You will see that it refers to"The Royal lancashire Fusiliers" but there is nothing we can do about it
(we have informed the newspaper of their error !)


Maj Richard Raymond Willis VC 1st Bn Lancashire Fusiliers

Victoria Cross, Queen's Sudan Medal (1896-98), 14-15 Star, BWM, VM + MID(missing in the photo), Delhi Dunbar Medal (1911), KG VI 1937 Coronation Medal, QE II 1953 Coronation Medal, Khedives Sudan Medal (1896-1908) + clap: "Khartoum"

 

William Keneally V.C.

Birth: Dec. 26, 1886
Death: Jun. 29, 1915

World War I Victoria Cross Recipient. Keneally was born in Wexford, County Wexford, Ireland, where his father was a colour sergeant in the Royal Irish Regiment. When his father’s military service ended, the family moved to Wigan, Lancashire, England, but not before surviving the sinking of the SS Slavonia in the Azores in June of 1909. Keneally started working in the Lancashire mines at age 13 as a pit boy, playing football as a star member of the local team in his off hours, but after ten years in the pits he decided on a military career, enlisting in the 1st Battalion of the Lancashire Fusiliers in 1909 for a seven-year hitch. Keneally was awarded the V.C. for action during the landings at W Beach during the Gallipoli Campaign, April 25, 1915, one of the group known in the press as "The Six V.C.s Before Breakfast" (the others were Capts. R.R. Willis and C. Bromley, Sgts. A. Richards and F.E. Stubbs, and L/Cpl. J.E. Grimshaw). Lance-Corporal Keneally’s company was being held up at a barrier of unbroken wire, a problem exacerbated by faulty maps, when he decided to deal with the situation on his own. (He had already done great service as a runner, delivering messages between positions under heavy enemy fire.) He belly-crawled to the obstructed wire and tried to cut it; though he was ultimately unsuccessful, he managed to return unscathed. Keneally’s V.C. was announced at the same time as Capt. Willis and Serjt. Richards: “On 25th April, 1915, three companies and the Headquarters of the 1st Battalion, Lancashire Fusiliers, in effecting a landing on the Gallipoli Peninsula to the West of Cape Helles, were met by a very deadly fire from hidden machine guns which caused a great number of casualties. The survivors, however, rushed up to and cut the wire entanglements, notwithstanding the terrific fire from the enemy, and after overcoming supreme difficulties, the cliffs were gained and the position maintained. Amongst the many very gallant officers and men engaged in this most hazardous undertaking, Capt. Willis, Serjt. Richards, and Pte. Keneally have been selected by their comrades as having performed the most signal acts of bravery and devotion to duty." Keneally survived the three Battles of Krithia during the Gallipoli Campaign, but was mortally wounded in the Battle for Gully Ravine on June 28, 1915, and died the next day. His V.C. medal is on loan to the Lancashire Fusiliers Museum, Bury.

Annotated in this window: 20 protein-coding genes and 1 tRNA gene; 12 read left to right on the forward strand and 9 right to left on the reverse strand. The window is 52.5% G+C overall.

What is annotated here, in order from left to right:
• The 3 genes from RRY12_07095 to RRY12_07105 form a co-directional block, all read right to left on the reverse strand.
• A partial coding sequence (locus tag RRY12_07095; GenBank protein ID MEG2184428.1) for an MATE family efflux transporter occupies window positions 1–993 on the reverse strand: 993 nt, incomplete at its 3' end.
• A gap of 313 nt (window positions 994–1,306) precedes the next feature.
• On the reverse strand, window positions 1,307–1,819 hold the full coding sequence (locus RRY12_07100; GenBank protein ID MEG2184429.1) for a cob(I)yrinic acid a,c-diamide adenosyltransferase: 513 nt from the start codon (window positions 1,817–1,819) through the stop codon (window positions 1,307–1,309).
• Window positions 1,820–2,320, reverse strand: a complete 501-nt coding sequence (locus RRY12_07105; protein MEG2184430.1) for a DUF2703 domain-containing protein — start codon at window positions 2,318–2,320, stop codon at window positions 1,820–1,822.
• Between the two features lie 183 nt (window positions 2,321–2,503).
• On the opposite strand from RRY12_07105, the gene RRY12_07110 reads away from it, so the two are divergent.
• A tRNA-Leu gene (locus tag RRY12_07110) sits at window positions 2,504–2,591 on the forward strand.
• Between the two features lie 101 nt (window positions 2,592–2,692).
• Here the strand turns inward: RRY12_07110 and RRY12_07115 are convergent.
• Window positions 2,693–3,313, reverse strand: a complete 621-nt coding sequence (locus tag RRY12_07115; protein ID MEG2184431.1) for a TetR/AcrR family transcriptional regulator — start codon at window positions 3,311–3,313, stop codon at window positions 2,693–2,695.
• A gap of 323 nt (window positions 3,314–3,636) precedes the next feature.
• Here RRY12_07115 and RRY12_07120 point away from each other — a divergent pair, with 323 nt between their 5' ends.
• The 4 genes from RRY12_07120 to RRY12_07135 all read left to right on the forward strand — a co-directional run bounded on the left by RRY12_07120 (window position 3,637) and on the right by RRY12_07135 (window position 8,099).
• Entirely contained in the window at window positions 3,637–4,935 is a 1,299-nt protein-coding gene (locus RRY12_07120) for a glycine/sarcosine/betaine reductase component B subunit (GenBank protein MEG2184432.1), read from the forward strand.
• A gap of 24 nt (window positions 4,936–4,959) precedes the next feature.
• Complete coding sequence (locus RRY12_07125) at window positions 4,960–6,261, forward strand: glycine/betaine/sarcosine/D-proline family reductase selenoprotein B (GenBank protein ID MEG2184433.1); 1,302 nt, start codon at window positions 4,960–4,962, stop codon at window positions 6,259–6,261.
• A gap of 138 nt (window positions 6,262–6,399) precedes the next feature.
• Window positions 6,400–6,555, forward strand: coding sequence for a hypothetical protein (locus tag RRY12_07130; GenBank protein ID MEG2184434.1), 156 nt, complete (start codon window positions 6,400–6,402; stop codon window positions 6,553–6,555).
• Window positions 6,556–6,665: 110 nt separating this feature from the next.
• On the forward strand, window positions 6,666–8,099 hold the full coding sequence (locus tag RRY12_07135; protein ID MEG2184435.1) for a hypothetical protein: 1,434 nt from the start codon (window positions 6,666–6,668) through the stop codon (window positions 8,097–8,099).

Corp John Elisha Grimshaw V.C.

Birth: Jan. 23, 1893
Death: Jul. 20, 1980